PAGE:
February 28, 2021

Again and Again: Take Up Their Cross

Again and Again: Take Up Their Cross ...

Message Outline

Mark 8:31-38

31 [Jesus] then began to teach them that the Son of Man must suffer many things and be rejected by the elders, the chief priests and the teachers of the law, and that he must be killed and after three days rise again. 32 He spoke plainly about this, and Peter took him aside and began to rebuke him. 33 But when Jesus turned and looked at his disciples, he rebuked Peter. “Get behind me, Satan!” he said. “You do not have in mind the concerns of God, but merely human concerns.” 34 Then he called the crowd to him along with his disciples and said: “Whoever wants to be my disciple must deny themselves and take up their cross and follow me. 35 For whoever wants to save their life will lose it, but whoever loses their life for me and for the gospel will save it. 36 What good is it for someone to gain the whole world, yet forfeit their soul? 37 Or what can anyone give in exchange for their soul? 38 If anyone is ashamed of me and my words in this adulterous and sinful generation, the Son of Man will be ashamed of them when he comes in his Father’s glory with the holy angels.”

1. Suffering of the cross (v.31-32)

Son of Man must suffer many things

[Jesus] was delivered over to death for our sins and was raised to life for our justification. Romans 4:25 (NIV)

In the emptied and humbled Christ, we encounter God, we see who God really is, we come to know true divinity. Precisely because God is God, the divinity of God can be reached in the form of a servant. –Henri J.M. Nouwen, Compassion

2. Resistance of the cross (v.32-33)

Peter took him aside and began to rebuke him.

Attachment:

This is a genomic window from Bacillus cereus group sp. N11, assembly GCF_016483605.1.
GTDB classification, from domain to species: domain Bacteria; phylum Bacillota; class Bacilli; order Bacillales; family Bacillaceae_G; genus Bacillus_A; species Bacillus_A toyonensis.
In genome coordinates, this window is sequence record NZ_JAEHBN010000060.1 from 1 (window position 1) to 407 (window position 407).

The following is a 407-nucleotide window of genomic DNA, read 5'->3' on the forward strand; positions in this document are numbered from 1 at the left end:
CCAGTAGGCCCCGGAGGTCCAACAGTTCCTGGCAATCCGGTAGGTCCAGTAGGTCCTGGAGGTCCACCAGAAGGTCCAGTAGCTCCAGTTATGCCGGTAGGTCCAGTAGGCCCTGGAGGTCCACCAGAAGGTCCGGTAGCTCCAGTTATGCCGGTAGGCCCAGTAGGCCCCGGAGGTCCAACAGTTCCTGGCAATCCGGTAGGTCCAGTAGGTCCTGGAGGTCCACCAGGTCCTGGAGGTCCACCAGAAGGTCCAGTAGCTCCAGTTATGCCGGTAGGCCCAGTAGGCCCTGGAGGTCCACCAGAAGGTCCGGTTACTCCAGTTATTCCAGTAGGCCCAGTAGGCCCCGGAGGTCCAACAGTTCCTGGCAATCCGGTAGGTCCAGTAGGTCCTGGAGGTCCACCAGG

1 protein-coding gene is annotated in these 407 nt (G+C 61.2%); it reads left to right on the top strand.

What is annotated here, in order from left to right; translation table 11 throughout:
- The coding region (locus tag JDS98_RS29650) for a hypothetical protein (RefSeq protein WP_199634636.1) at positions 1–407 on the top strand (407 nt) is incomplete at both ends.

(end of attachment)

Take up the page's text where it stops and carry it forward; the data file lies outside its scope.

To die on the cross means to die despised and rejected of men. Suffering and rejection are laid upon Jesus as a divine necessity, and every attempt to prevent it is the work of the devil, especially when it comes from his own disciples; for it is in fact an attempt to prevent Christ from being Christ. – Dietrich Bonhoeffer, The Cost of Discipleship

8 Finally, all of you, be like-minded, be sympathetic, love one another, be compassionate and humble. 9 Do not repay evil with evil or insult with insult. On the contrary, repay evil with blessing, because to this you were called so that you may inherit a blessing. 17 For it is better, if it is God’s will, to suffer for doing good than for doing evil. 18 For Christ also suffered once for sins, the righteous for the unrighteous, to bring you to God. He was put to death in the body but made alive in the Spirit. 1 Peter 3: 8–9, 17–18 (NIV)

3. Invitation of the cross (v.34-38)

Whoever wants to be my disciple must deny themselves and take up their cross and follow me. For whoever wants to save their life will lose it… What good is it for someone to gain the whole world, yet forfeit their soul?

To deny oneself is to be aware only of Christ and no more of self, to see only him who goes before and no more the road which is too hard for us. Once more, all that self-denial can say is: “He leads the way, keep close to him.” – Dietrich Bonhoeffer, The Cost of Discipleship

Lent is 40 days of wilderness to identify with brokenness and turn our lament into praise and trust of God and empathy, compassion and justice with one another.

Small Group Questions


  • How have your perceptions of following Jesus changed from the beginning of your spiritual journey to now?
  • What is the worst part of losing for you?


Lent is the season when our anticipation and expectations of celebrating Easter and the resurrection are sobered by our Lament over the suffering of the cross. Lament is an expression of sorrow, as we cry out to God with our heartache. We will use the weekly Psalm for our Prayers of Lament with this 4-step model will guide us.